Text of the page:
'What does Pride mean to you?': Washington, D.C. festival attendees share their stories

·2-min read

In honor of Pride Month, the In The Know team recently attended Washington, D.C.’s Capital Pride festival. Our producers spoke with attendees to ask, “What does Pride mean to you?”

We challenged each interviewee to share their answer through an acrostic poem from the word “Pride.”

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P is for:

“Proud to be myself, 100%,” said Abby Cannon.

“Proud to be out,” said Stephen Wood.

“Proud to be who you are because that’s what really the essence of Pride is. It’s about really establishing what your identity is and being free to be who you are,” said Sharan Ahmed.

R is for:

“Respect. People need to have respect for your choices and who you care about,” said Azanae Barrow.

“Respect everyone’s identity because even within the gay community, it can be hard to find respectful and safe places,” said Ahmed. “So I really think it’s important that as we talk about Pride, [we need] to make sure that everyone’s identity is respected, even if you’re not really aware of what their identity really means.”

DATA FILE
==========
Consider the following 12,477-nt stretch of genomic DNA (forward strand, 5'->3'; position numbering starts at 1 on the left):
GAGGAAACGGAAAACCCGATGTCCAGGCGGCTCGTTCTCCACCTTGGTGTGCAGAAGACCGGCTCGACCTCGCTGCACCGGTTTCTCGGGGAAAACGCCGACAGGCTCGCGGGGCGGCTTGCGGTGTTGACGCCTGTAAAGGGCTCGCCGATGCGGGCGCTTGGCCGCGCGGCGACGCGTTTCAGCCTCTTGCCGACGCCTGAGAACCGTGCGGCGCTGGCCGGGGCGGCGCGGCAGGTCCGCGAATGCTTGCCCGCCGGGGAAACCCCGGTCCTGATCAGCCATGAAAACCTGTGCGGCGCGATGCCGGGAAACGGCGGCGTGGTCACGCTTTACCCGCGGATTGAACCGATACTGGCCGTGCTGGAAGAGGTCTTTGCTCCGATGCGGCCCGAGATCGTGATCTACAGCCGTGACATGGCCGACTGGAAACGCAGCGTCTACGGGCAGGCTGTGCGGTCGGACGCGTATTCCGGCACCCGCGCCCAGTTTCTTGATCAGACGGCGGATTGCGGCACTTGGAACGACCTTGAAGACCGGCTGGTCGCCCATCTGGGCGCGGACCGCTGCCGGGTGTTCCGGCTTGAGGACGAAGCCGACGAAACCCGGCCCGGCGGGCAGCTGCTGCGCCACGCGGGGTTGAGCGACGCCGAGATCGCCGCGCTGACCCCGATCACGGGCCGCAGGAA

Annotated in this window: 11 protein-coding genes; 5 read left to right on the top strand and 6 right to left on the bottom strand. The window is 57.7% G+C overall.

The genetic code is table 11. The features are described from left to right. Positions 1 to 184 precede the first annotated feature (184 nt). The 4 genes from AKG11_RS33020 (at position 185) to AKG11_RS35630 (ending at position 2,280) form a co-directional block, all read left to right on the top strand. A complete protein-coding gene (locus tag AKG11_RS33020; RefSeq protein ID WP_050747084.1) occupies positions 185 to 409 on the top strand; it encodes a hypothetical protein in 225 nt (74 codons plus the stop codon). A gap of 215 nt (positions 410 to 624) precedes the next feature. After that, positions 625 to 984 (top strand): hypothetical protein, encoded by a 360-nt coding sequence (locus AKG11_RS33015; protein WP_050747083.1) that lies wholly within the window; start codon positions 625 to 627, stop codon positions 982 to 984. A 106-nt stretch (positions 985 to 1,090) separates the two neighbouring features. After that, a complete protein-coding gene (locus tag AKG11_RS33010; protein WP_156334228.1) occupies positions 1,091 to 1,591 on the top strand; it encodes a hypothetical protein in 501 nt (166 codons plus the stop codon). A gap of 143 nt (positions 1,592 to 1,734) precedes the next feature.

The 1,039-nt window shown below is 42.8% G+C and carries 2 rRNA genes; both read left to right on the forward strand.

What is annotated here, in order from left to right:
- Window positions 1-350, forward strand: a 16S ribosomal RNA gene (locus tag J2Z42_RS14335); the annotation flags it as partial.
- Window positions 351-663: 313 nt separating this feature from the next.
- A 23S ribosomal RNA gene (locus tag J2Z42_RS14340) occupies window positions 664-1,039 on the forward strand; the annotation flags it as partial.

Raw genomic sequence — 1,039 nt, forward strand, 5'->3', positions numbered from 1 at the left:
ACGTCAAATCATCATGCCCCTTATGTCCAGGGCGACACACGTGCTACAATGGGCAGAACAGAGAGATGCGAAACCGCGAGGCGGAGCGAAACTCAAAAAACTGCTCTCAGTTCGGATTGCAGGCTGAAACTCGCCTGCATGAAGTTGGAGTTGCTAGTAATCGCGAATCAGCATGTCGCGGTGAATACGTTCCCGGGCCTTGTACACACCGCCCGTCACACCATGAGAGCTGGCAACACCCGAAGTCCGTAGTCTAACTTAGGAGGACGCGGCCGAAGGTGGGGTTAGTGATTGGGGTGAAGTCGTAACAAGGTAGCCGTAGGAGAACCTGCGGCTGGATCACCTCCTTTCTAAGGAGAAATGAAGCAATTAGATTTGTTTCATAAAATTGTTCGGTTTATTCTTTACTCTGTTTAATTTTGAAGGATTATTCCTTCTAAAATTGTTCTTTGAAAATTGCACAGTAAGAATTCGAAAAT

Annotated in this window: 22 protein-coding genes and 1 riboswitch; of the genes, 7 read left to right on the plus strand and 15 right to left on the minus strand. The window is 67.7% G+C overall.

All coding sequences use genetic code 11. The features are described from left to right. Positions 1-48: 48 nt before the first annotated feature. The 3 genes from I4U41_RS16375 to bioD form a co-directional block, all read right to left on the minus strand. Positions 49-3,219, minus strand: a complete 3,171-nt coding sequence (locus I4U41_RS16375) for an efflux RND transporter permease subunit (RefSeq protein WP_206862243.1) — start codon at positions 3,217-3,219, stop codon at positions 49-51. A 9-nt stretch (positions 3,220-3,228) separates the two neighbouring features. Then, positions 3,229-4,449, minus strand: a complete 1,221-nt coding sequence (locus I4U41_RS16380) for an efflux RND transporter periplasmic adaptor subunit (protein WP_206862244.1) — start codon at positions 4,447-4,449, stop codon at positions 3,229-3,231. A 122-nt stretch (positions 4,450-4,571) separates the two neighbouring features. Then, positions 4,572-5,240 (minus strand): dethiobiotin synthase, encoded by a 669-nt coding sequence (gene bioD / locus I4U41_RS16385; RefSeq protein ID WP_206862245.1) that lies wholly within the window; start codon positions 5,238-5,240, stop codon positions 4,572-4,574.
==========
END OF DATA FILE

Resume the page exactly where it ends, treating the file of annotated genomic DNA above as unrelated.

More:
I is for:

“Inclusion,” said Cannon.

“Individuality, because I think what’s beautiful is that everybody can be themselves,” said Abigail Katz.

“Inclusivity. Events such as this are really helpful to people who are struggling with their identity or maybe do not know,” said Barrow. “This is really important for them to see that there are safe spaces like this that are safe for everyone.”

D is for:

“Don’t have to hide. For a long time, I had to hide. And I don’t anymore,” said Cannon.

“Diversity,” said Ahmed. “In order to have impactful and significant spaces in Pride and the LGBTQ community, you need to make sure everyone is represented and that you have a diverse community.”

E is for:

“Equal, for all of us,” said Wood.

“I’m excited to be a gay woman,” said Cannon.

“Everyone deserves love. I mean, that’s just what Pride was founded on,” said Ahmed. “I think every human, no matter who they are, no matter what they identify as, I think they are worthy of love and compassion.”

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